Thursday, April 7, 2011

The disposible librarian

Unfortunately, my work experience and graduate degree are in two professions that seem to be disappearing.

Everyone knows about newspapers making their slow exit and, thus also, newspaper careers. But librarians? You'd think with such an information overload there would be more need than ever for librarians—to find and explain, weed out the unnecessary, and catalog the rest. Apparently not.

I saw the writing on the stacks, years ago, when (what was then) the U.S. General Accounting Office began to pull professional library staff out of the Technical Library where I worked. It became merely a room full of books and CD-ROM terminals, which, in retrospect, doesn't seem all that horrifying since most GAO researchers have advanced degrees and know their way around a library.

Children don't have the advantage of college training when they head to a library. It helps to have someone there who can suggest books they never would find on their own. Yet in my Maryland county right now—one of the wealthiest in the nation—public library hours have been slashed and the children's desks sit empty.

At least, I thought, school libraries are safe. But next year's school budget proposes to slash school media specialist positions to half-time. Librarians won't have time to interact with classes, they'll be there just to keep the library together. Arizona and California, among other states, have already slashed school librarian positions.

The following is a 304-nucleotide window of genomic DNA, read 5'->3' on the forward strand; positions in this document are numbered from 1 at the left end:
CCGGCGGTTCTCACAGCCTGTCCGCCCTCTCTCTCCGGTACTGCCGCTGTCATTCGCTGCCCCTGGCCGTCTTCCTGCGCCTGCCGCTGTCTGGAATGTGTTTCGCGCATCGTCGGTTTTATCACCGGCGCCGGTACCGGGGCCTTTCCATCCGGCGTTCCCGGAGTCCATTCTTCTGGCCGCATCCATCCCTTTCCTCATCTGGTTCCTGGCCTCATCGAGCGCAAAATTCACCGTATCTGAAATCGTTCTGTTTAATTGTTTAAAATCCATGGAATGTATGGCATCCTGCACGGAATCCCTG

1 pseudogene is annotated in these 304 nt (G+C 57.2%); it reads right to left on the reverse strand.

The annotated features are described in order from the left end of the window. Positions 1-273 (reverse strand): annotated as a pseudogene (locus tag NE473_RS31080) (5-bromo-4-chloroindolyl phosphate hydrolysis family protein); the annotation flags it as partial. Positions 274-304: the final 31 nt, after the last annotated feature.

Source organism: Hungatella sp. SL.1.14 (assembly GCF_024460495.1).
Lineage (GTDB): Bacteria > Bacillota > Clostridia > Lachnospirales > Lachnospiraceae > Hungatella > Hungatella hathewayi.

Writers, take note! These changes mean that in the future children and parents are going to be on their own when they walk into a library to select a book. The kids will probably grab the books with the flashiest covers, or whatever their friends are reading. The parents will probably grab children's books by the authors they recognize, or those with awards noted on their covers. Books that could have been transformative or comforting are going to remain on the shelves, unknown and ignored—or not ordered at all.

One of the reasons I am a writer is because I loved books so much as a child. They were always accessible to me. I could walk to the branch library on lazy summer mornings, and check out books from the school library during the school year.

That branch library closed more than 20 years ago. Now there is only one library for the entire county, to which most children must be driven. Still, I presumed, the school library offered children easy access to books, at least during the school year. Soon that safe harbor may disappear—if it hasn't already.

My fear is that when counties have more money again, the need for librarians—what it is like to have someone guide you through both stacks and cyberspace—will be forgotten.

(The photograph is the inside of my hometown library, Moravian Falls Public Library, summer of 1977, before it closed)

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